THE Church of England Pensions Board has exceeded its target return on investment, but recorded total deficits of more than £300 million across its pension schemes, its annual report states.
The Board controlled assets worth £2.6 billion in 2017 — an increase of about 11 per cent from a total of £2.3 billion in 2016 — which delivered a return of 9.4 per cent. This figure was “significantly ahead” of its annual target returns of three per cent above inflation, the report says.
This increase brought net asset returns over the past 15 years (after fees and costs) up to an average of nine per cent per annum: the equivalent of six per cent above inflation. This was largely because of the “exceptionally strong investment return” for 2016 of 21.2 per cent, the chief investment officer of the Board, Pierre Jameson, said on Wednesday.
The Board has four pension schemes, which provide pensions for about 40,000 people. It carries out actuarial valuations of each of these once every three years.
The main pension scheme for stipendiary clergy for service from 1998 onwards is still in deficit by £236 million, but the Board is on target to recover this deficit by 2025, Mr Jameson said. “There is a deficit-recovery plan which has been in place for several years to recover deficit by 2025, and we are on target to meet that.”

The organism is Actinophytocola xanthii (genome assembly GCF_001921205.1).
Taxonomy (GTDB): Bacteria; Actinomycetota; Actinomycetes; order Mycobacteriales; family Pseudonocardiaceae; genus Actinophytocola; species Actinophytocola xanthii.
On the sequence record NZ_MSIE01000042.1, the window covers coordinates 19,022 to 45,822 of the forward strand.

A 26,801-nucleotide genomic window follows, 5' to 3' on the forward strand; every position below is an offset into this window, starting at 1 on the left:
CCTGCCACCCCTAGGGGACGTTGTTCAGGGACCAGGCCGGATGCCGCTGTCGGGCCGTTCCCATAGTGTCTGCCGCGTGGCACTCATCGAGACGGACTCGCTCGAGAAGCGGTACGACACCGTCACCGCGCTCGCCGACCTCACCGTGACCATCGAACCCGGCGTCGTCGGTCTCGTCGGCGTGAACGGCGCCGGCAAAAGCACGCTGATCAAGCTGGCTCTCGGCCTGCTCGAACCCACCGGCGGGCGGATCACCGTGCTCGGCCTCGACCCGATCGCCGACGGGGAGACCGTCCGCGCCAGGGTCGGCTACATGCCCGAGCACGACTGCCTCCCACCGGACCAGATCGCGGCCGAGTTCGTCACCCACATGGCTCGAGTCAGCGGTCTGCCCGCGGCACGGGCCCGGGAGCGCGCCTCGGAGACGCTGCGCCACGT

The next valuation of the fund is due to be carried out at the end of this year.
The Church Workers Pension Fund, which covers about 450 employers of lay staff, including diocesan offices, was the last fund to be valued, at the end of 2016, and reported deficits of £43 million.
The chair of the board, Dr Johnathan Spencer, writes in his foreword to the report that the “complex” scheme of many sections had suffered in the economic climate, and that some employers therefore “faced the prospect of an unanticipated negative impact” on their pension fund. “We agreed with each employer a plan to address the funding of their sections, and completed the valuation early in 2018.”
Ethical investment has been an important consideration when investing the Pension Fund, he continues. The Board last year announced a new policy on investing in extractive industries, which “acknowledges the positive contribution that mining can make to development and the material that it provides for many of the products in modern life.
“However, it also highlights that extractives companies are particularly vulnerable to poor governance and ethical controversy, and harmful, long-lasting impacts on communities and the environment.”
Its total income was consistent with the previous year at £28.8 million (£28.4 million in 2016).
Income from grants, donations, and legacies was equal to 2016, at £6.2 million, which included a grant of £4.6 million from the Archbishops’ Council (up from £4.4 million the previous year).
Mr Jameson concluded: “Even given our long-term expectations, it is a much better set of returns than we might have expected at the beginning of 2017, particularly in the context of having achieved well over 21 per cent the previous year.”